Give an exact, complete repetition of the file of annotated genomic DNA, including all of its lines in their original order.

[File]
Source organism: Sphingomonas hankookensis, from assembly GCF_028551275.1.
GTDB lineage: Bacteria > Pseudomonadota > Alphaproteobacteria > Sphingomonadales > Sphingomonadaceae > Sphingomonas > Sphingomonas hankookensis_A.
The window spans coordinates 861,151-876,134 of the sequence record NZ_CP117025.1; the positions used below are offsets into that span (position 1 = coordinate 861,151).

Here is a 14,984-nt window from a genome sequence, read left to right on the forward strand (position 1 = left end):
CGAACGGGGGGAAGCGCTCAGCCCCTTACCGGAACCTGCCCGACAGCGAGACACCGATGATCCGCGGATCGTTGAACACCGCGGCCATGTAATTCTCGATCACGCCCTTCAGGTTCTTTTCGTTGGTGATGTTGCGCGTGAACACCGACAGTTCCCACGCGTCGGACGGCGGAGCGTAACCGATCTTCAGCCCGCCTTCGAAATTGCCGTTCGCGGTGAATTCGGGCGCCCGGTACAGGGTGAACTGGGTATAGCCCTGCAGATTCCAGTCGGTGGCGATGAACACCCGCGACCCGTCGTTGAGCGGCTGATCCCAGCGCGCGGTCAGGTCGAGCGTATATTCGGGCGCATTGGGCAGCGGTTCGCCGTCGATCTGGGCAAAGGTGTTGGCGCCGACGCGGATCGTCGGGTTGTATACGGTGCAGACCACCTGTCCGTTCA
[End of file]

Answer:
Source organism: Sphingomonas hankookensis, from assembly GCF_028551275.1.
GTDB lineage: Bacteria > Pseudomonadota > Alphaproteobacteria > Sphingomonadales > Sphingomonadaceae > Sphingomonas > Sphingomonas hankookensis_A.
The window spans coordinates 861,151-876,134 of the sequence record NZ_CP117025.1; the positions used below are offsets into that span (position 1 = coordinate 861,151).

Here is a 14,984-nt window from a genome sequence, read left to right on the forward strand (position 1 = left end):
CGAACGGGGGGAAGCGCTCAGCCCCTTACCGGAACCTGCCCGACAGCGAGACACCGATGATCCGCGGATCGTTGAACACCGCGGCCATGTAATTCTCGATCACGCCCTTCAGGTTCTTTTCGTTGGTGATGTTGCGCGTGAACACCGACAGTTCCCACGCGTCGGACGGCGGAGCGTAACCGATCTTCAGCCCGCCTTCGAAATTGCCGTTCGCGGTGAATTCGGGCGCCCGGTACAGGGTGAACTGGGTATAGCCCTGCAGATTCCAGTCGGTGGCGATGAACACCCGCGACCCGTCGTTGAGCGGCTGATCCCAGCGCGCGGTCAGGTCGAGCGTATATTCGGGCGCATTGGGCAGCGGTTCGCCGTCGATCTGGGCAAAGGTGTTGGCGCCGACGCGGATCGTCGGGTTGTATACGGTGCAGACCACCTGTCCGTTCA